I want to tell you real quick about my bike. I get on that bike when I’m sick and dizzy and lost in my head, I get on that bike and the world changes. It’s all ascents and descents, dusty turns and tailwinds, howling into the ether like the only thing that matters is not falling off because it is the only thing that matters. And I feel like I’m going to explode into a million shredded pieces of metal and carbon and bones and blood, but I sit back, crouch down and breathe deep into the calm and ride the wind like diving into the sea. In those hours, I am invincible. I am untouchable. I am cut and lean and hard and fast. I’m not heartbroken or fearful of being lonely. I am not alone at all. When I am on that bike, I am everything I wanted to be when I was little, choosing tackle over touch, choosing battle over tattle. And with my hair pinned back, dressed in kitten heels and a soft pink dress, you can still see the bike grease on my hands and the scars all over my legs from sloppy dismounts and nasty falls. I wear my scars like a topographic map of my life. This is not a highway, this is a story of lush valleys and ice-picked mountain passes. The highs and lows of hospital beds and sail bags, and I don’t want to look tidy and pretty and clean. I don’t want to look like someone would be lucky to have me, I want to look like someone would be lucky to survive me. I don’t ride the wind; I am the wind and I am carving my topography with brushstrokes both delicate and bold.
So when I think about falling in love, I also think about all the things that happened because I wasn’t in love, because there was no one to ask me to stay. I think about blasting music and dancing like nothing else mattered. I think about how I moved to a new state on my own. About the time I raised $100,000 for kids who have cancer. I packed and moved on my own and danced at a lot of concerts and even broke my cane in a mosh pit once. I made out with drunk guys at parties I don't know their name. I ran around disneyland at midnight after closing and a security guard and I fell in love. I rode in cars after all nighters through the streets of Los Angeles as the sun came up, singing loud enough to hear it over the roar of the garbage trucks, both hands in the air. I have loved lots of dogs that felt like mine, got an apartment, got a dye job, got a lip ring, got a tattoo, got a tattoo addiction, got a promotion, got a plane ticket, got a tan, got a blog, got a life. And it’s not that I couldn’t have done these things if I was in love, but it would have been different. It would have been safer. And regardless of whomever I’m with for whatever amount of time, I’ll be with myself the whole time and I want to be good to her. I want her to have a heart like an ocean: endlessly vast, full of wonder, and navigable only by the brave. I want her to wake up in the biggest, empty bed and stretch like a cat, taking all the space just because she can. I want her to have control of her happiness. I want her happiness to be her own… to be my own.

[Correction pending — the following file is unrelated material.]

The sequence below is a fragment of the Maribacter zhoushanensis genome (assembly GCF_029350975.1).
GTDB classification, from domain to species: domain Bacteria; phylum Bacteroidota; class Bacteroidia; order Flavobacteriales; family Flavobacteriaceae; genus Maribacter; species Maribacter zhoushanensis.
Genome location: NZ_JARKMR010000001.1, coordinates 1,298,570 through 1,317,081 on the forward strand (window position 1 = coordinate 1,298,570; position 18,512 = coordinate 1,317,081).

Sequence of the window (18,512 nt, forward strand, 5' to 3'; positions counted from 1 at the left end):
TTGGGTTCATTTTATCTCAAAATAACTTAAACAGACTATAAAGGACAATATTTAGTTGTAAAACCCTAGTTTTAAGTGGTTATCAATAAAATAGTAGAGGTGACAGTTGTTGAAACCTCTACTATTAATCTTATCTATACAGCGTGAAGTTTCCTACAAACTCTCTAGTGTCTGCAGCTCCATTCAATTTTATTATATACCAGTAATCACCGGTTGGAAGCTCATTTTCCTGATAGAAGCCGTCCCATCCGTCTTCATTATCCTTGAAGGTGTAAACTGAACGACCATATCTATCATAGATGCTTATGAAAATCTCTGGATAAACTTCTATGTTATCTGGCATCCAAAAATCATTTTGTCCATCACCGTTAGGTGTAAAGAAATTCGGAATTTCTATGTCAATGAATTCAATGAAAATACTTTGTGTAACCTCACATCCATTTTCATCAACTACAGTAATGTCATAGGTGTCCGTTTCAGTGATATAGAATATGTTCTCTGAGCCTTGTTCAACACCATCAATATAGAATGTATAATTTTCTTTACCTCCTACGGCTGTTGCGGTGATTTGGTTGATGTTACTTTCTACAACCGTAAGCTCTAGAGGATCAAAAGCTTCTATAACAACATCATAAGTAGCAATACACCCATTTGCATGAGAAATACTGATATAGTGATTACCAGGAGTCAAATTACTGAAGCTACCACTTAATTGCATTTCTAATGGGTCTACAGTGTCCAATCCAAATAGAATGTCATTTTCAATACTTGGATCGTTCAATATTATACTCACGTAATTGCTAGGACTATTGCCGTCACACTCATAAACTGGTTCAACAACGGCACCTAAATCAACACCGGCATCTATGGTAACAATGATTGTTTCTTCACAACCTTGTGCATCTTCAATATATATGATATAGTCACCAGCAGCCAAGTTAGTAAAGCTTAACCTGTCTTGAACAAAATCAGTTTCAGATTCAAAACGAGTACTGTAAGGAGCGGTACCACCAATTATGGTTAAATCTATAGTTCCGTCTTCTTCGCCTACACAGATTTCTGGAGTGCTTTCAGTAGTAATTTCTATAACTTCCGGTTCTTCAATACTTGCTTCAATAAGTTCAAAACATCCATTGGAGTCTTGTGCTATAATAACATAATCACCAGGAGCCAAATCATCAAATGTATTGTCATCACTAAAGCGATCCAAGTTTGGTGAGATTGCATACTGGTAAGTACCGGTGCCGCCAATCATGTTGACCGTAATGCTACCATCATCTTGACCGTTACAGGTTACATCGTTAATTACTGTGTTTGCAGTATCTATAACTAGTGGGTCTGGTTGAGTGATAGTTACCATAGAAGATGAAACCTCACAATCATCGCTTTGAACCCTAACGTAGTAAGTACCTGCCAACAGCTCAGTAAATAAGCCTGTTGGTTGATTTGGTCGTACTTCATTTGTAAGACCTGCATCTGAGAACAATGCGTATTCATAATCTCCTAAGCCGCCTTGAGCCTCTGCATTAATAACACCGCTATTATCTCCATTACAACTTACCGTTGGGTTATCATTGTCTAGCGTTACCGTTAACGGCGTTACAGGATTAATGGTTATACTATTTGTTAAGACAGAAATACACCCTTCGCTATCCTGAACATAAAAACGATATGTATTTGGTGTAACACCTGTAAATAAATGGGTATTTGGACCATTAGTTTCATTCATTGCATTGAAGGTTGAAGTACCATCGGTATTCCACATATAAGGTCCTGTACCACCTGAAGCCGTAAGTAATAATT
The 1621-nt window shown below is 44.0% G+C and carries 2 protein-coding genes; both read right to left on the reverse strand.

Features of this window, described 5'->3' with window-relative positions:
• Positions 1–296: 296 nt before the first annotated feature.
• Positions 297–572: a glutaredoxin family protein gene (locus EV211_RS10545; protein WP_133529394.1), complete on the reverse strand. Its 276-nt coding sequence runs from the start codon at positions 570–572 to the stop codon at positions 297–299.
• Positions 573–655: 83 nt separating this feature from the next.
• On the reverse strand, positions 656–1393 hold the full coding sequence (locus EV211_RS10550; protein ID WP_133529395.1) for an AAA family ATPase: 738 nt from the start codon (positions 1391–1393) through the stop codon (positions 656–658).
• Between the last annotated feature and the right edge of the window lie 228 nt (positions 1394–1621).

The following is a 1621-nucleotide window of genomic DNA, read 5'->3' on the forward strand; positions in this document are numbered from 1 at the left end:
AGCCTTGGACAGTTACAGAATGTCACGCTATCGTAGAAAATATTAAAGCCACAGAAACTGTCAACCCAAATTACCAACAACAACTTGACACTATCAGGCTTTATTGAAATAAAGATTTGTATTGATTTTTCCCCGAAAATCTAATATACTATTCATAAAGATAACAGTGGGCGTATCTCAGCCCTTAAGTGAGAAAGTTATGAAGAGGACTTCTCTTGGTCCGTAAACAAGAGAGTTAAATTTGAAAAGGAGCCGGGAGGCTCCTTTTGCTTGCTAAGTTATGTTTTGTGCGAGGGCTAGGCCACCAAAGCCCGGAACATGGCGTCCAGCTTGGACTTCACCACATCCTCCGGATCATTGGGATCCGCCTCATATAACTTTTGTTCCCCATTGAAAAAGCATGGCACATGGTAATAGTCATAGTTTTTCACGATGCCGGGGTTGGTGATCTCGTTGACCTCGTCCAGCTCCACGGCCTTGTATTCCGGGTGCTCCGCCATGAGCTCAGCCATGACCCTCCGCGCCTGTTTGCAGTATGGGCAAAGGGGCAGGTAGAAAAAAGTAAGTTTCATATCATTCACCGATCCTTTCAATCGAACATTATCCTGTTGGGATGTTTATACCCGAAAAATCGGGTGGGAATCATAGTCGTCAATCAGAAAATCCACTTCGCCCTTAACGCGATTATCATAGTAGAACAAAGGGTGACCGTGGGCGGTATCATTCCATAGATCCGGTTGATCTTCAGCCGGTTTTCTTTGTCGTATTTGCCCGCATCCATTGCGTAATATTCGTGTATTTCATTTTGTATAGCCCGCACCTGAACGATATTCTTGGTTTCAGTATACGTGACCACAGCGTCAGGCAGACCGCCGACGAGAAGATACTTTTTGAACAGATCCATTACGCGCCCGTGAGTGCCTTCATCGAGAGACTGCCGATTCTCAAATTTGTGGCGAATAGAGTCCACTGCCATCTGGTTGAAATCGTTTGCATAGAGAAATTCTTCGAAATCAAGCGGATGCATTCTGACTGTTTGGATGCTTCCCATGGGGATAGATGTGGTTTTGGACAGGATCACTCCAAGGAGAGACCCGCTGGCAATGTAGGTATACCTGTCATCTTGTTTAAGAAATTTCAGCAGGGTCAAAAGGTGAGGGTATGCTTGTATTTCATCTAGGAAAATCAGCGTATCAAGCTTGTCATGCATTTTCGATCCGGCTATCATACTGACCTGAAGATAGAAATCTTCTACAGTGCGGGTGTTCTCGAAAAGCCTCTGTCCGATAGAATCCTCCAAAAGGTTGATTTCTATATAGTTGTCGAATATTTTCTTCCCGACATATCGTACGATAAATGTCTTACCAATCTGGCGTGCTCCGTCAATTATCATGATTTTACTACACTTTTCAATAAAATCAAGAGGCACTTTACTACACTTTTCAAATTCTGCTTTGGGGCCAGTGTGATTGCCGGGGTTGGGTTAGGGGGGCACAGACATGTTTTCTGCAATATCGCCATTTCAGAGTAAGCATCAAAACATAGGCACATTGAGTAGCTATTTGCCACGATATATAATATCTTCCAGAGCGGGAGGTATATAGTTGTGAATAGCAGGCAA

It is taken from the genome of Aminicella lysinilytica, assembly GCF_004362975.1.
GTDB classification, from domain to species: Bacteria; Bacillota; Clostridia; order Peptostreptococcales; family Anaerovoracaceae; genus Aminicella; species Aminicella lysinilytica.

So let me tell you a little something about that “someone better”, because that’s within your control. That someone better can be you. The squalor of heartbreak will rip through you, tearing down all the old walls and ideas and misconceptions about how love looks and feels, but when you clear the debris, you see all the best parts of you that weathered the storm. You see all the parts that you built before him, survived him, and do not belong to him. You will see yourself. And you will make her better.